They were both mine.

Island Blog 72 – Back to the Future

Island Blog 72

I’ve been digging.  Not in the garden, which, this year is doing without me.  First, I announced I was no longer the Little Weed Weeder.  No, not true.  First I looked out across the brown shrubs and trunks of winter resisting furiously the spring urge to spring, and not surprisingly, as the sky was still the colour of ice and the wind sharp enough to cut through fast food packaging. Although part of me longed for the warmth, there is a price to pay for warmth I have found and it arrives overnight in wide seas of determined green, growing more determined as the days follow the nights.  I had gravel outside the door a month ago.  Not any longer.  Now it is a wondrous display of dandelions, plantains, campion and thistles.  Much softer underfoot.

That’s when I made my announcement.

Yesterday I did waiver eversoslightly when Guilt nudged my elbow and made me take a good look at the sloppy trollope I have become.

No, I said, No….go away (or words to that effect) – for I have a book to write, a new one and if I start following your fat batty guilt as I have done for centuries, I will find my gravel but lose my raison d’etre, and, having only just found it, I don’t plan to do that.

Back to my digging.

In boxes, cupboards, drawers and the like, I am finding trinkets and gewgaws from 200 years ago and marvelling at the quality of materials and workmanship. These things may be cracked or damaged, and they all smell funny, but they still work, still open and close as they did at first and that is a lot more than can be said of pretty much anything for sale on our high streets today. I am careful how I word that bit for there are indeed exceptionally high standards of workmanship spread right across the material world, but the attitude of care and accompanying skills in crafting each item as an individual piece is no longer something we expect.

As I find each piece, I can tell you nothing about it.  Chaps no longer keep a personalised manicure set bound in leather, each piece resting in a nest of soft blue velvet.  For a start, it is cumbersome, and would probably make his hand luggage too heavy.  For the ladies, a weighty and heavily ornate ladies make-up mirror.  Something else to dust and polish and blow that for a lark.  Leather bound snuff boxes, cigarette cases, monogrammed and silvered up enough for royalty, silver lighters, personal ash trays, also monogrammed, for waistcoat pockets or handbags.  Nobody smokes anymore and those who do have packets in pockets and hide round stony cold corners.  There would be little interest in the sporting of flashy pointers towards the habit they would dearly love to break.

And so on and on.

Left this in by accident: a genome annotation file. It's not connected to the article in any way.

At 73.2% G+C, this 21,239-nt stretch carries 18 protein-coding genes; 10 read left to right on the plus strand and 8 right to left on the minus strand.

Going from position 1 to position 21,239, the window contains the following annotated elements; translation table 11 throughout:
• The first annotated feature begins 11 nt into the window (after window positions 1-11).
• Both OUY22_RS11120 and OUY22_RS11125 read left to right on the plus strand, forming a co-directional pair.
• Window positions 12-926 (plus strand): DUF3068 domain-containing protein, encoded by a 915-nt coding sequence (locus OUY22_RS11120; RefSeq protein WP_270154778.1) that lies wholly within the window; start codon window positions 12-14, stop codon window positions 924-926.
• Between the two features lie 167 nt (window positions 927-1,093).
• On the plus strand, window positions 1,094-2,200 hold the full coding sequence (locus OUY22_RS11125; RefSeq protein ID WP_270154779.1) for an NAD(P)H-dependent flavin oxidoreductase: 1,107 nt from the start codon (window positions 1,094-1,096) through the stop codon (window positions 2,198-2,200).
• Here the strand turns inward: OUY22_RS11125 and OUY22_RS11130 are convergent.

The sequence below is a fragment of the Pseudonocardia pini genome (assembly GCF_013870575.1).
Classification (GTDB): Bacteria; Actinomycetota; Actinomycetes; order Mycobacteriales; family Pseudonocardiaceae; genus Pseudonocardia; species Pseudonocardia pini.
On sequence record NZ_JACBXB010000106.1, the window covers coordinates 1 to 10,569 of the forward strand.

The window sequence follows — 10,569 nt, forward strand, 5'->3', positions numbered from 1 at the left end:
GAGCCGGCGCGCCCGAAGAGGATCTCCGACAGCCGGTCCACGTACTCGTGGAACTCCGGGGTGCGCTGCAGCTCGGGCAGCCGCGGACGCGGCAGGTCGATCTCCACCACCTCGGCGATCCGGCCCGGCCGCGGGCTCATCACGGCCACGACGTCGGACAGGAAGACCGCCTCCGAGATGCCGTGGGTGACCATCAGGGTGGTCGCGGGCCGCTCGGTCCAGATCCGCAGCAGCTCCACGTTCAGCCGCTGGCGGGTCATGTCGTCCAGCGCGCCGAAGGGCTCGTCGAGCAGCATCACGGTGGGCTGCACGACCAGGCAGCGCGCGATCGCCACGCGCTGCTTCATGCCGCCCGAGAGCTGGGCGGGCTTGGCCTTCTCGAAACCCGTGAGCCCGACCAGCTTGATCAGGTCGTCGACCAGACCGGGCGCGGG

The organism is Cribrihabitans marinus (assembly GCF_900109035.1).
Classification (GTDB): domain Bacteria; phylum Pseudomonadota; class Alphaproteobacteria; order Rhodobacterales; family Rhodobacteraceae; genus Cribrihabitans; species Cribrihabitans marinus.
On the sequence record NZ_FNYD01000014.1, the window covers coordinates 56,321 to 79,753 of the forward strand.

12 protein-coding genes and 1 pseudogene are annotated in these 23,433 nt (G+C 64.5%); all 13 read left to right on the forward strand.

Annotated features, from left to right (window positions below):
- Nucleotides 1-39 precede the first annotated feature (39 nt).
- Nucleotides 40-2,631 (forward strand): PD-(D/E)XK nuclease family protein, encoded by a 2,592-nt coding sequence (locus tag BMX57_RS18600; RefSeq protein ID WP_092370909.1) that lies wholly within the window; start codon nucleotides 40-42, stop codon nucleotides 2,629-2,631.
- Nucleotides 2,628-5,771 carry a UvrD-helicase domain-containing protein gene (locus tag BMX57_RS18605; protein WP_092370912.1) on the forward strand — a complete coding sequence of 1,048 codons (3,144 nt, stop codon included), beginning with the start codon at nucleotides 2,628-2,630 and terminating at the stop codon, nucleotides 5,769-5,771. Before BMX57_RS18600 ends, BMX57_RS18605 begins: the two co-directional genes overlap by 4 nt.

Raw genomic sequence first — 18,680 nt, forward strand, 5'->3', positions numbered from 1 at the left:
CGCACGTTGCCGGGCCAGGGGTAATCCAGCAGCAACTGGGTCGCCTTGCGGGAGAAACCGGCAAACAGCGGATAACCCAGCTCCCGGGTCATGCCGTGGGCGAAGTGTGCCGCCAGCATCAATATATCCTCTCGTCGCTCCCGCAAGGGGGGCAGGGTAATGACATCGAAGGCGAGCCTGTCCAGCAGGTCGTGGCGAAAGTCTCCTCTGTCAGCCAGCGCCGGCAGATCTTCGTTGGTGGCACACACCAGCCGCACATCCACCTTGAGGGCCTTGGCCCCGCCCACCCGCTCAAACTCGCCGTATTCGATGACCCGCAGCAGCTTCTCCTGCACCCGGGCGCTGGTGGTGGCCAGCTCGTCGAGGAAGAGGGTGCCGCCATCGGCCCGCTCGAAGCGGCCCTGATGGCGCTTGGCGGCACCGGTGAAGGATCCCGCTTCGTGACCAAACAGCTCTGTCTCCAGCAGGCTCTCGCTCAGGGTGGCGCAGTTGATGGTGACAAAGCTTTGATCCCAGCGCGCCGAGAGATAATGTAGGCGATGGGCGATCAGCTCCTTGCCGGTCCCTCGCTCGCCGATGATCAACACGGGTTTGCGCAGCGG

So, what to do with it all?  Do we, as Keepers of the Past, keep it?  And for what?  Our ikea children?

I don’t think so.  I think we should hold the stories and tell them into the ears of the children who want to know.  After all, not everyone is interested in great granny’s trinkets, having never even met the old girl.  And then, I think we should clear our attics, empty our veneered cabinets of decorative cups and quaintly useless fal-de-lal, and move them on.  Otherwise, trust me, when we are pushing up the daisies, some poor soul will have that awful job of clearing it all out in a volatile atmosphere of ignorance, guilt and sentimentality.  In my own role as Clearer Out, I struggled a lot.  Not with the clearing, for we could hardly breathe in this little place for lumpy trinkets and I could hardly wait for the new wheelie bins to be delivered- but with the familial tussle over letting anything go, as if, in doing so, we would threw out granny’s memory as well.

What we need to learn is to let go of things that do not take us forward in our lives.  So many of us, including this sloppy trollope, waste our precious days in general maintenance, allowing our God given gifts to float away into the recesses of our minds like clouds.  Come the day we lie, wondering what on earth we have achieved in our life, we just know we didn’t get it right.  Oh we may have polished, and labelled, looked after and managed, but did we create something completely new?  Did we say Poo to all that grey mind-numbing drudge and turn towards doing what we know we love, even if we don’t yet know how to make it work?  Did we risk?  Did we clear out the ‘granny junk’, still remembering her sparkle, her wisdom, her humour, those things that changed us and made us who we are, or did we store it in the loft, in mice-chewed boxes, moaning every time we had to dust or polish things we hate looking at?

Letting go is not easy for most.  And yet, it is the only way to clear space for the new and I do not mean substitute material trinkets.

I mean space.  Emptiness.  Nothing.  Patience.

One day, an idea will come.  Let it settle.

Then begin.